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It’s part of our tradition to mark the bitter before celebrating the sweet. So, we want to start by recognizing the deep pain that our friends, family and fellow Canadians in Nova Scotia feel in the aftermath of the worst mass murder in our country’s history. We grieve with them and hold them close to our hearts as they grapple with this tragedy.
This week we also paused to remember the millions who were murdered during the Holocaust and honour those who survived. We joined the cross-Canada Yom HaShoah program online, and if you missed it you can watch it here until Monday.
For the first time in 32 years, there was no March of the Living on Yom HaShoah. That left 40 teens from our community – and tens of thousands more from around the world – deeply disappointed that they could not be in Poland in person. Had they been there, they would have written their reasons for marching on small wooden plaques and placed them on the train tracks at Birkenau. That act, too, went virtual this year. Watch the ceremony here.
Meanwhile, we are preparing for Yom HaZikaron, during which we will remember those who have lost their lives in Israel’s wars and in terror attacks. Please join us on Zoom on Monday at 7:30 p.m. for our annual commemoration, which will be led by Geoffrey Druker, chair of our Yom HaZikaron Committee. The remembrance ceremony will follow the traditional Israeli Yom HaZikaron format, with poems, readings, songs, and a moment of silence. Register in advance here.
You can add the names of your fallen loved ones and light candles at the Vancouver Community Remembers website, which will be live from April 26th to 28th.
Then on Wednesday, it’s time to celebrate! Jewish Federations of North America has organized an online celebration of Israel’s 72nd anniversary of independence that kicks off with Matisyahu singing a medley of One Day, accompanied by voices from The Jewish Agency for Israel’s Partnership2Gether communities and Jewish leaders from more than 30 countries. It starts here at 11:00 a.m. on April 29th. Click here to register.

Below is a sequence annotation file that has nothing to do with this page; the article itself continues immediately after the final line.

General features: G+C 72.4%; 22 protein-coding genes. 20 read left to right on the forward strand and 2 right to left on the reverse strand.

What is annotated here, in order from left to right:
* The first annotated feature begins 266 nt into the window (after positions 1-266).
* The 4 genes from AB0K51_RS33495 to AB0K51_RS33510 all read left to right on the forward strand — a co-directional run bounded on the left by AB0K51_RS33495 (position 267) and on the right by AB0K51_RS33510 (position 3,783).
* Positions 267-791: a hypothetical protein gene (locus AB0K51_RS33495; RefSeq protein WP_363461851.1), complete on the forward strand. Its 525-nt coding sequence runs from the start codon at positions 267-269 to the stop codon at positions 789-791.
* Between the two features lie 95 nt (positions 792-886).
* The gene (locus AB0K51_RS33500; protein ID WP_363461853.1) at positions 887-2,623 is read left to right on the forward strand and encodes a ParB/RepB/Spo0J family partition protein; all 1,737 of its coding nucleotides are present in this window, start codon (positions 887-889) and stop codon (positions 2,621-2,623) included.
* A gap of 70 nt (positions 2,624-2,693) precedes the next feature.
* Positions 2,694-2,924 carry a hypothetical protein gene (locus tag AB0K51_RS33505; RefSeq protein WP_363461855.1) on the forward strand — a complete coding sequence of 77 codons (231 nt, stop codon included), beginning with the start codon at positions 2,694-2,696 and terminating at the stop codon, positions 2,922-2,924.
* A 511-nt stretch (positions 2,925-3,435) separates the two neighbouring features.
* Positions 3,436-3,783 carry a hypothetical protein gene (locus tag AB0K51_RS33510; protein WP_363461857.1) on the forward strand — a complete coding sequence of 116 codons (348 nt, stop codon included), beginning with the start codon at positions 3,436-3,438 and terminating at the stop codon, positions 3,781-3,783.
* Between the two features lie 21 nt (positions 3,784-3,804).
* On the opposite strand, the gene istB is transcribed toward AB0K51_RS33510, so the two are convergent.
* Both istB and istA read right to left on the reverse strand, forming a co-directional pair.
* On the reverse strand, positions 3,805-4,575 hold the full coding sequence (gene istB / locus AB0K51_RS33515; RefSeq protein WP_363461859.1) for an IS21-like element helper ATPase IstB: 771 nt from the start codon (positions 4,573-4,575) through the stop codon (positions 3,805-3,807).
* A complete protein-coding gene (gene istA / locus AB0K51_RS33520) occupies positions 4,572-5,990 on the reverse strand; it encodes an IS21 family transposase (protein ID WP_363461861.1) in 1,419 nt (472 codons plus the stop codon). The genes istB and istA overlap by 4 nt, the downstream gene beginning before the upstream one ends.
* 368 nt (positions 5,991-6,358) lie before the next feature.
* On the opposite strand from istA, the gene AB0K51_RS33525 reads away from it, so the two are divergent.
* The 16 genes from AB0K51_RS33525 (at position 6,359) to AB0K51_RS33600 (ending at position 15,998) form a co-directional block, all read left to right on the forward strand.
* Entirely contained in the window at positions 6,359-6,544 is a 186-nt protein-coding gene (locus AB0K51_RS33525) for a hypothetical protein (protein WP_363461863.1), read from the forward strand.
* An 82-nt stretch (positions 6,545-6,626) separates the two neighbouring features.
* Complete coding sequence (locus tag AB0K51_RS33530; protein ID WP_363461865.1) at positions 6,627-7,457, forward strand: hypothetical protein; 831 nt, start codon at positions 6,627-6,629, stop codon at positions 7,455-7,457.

When it first became clear that COVID-19 would significantly impact our community, we pledged to keep the lines of communication open. To that end, we are hosting a town hall meeting for donors this afternoon. Joining me to answer questions will be Alex Cristall, our board chair, and Shelley Rivkin, our vice president, planning, allocations and community affairs. I was also pleased to answer questions from the congregants on a Zoom call yesterday hosted by Beth Israel. Thank you to Rabbi Infeld for inviting me to participate.
We also pledged to maintain good information hygiene, and as part of fulfilling that promise, we are co-hosting a public health forum organized by Temple Sholom next Friday, May 1st at 1:00 p.m.
Rabbi Moskovitz will lead a conversation with Dr. Patricia Daly, vice president, public health and chief medical health officer for Vancouver Coastal Health and Dr. Eric Grafstein, regional head of emergency medicine at Vancouver Coastal Health and Providence Health Care. They will provide a report from the medical frontlines, and then the forum will be open to questions. Join us via Zoom, or watch on the Temple Sholom website and Telus Optik TV channel 8915. It is open to the entire Jewish community, but advance registration is required. The event is made possible by the Temple Sholom Caring Community Fund.
A number of other organizations, including schools and synagogues, have also been hosting public health forums. Check the websites and social media accounts of other organizations for the full variety of options available.
The last update we want to leave you with is that we are continuing to meet regularly with the seven Jewish organizations that serve Jewish seniors, as well as six synagogues, to assess their evolving needs. We are encouraged by the increasing level of collaboration in which they are engaged. The more they convene, the more they collaborate. It’s great to see. Seniors are among the most vulnerable to COVID-19 and ensuring their needs are met during this time is particularly important.
Speaking of seniors, there is something quite wonderful happening in Richmond for community members, many of whom are aging. Every Tuesday, Beth Tikvah is delivering kosher meals to Jews who are isolated or otherwise in need, and on Fridays, the Kehila Society and Chabad are doing the same. On a weekly basis, they are serving over 100 dinners. We were pleased to support this important initiative with a $10,000 grant.
As you sit down to Shabbat dinner tonight, we want you to know that you are not alone – even if you are on your own. There are resources available through our partners; just check our COVID-19 Resources page. If you can’t find what you need, be in touch with us and we will direct you to where you can find help. You can always turn to us.
Ezra S. Shanken
Chief Executive Officer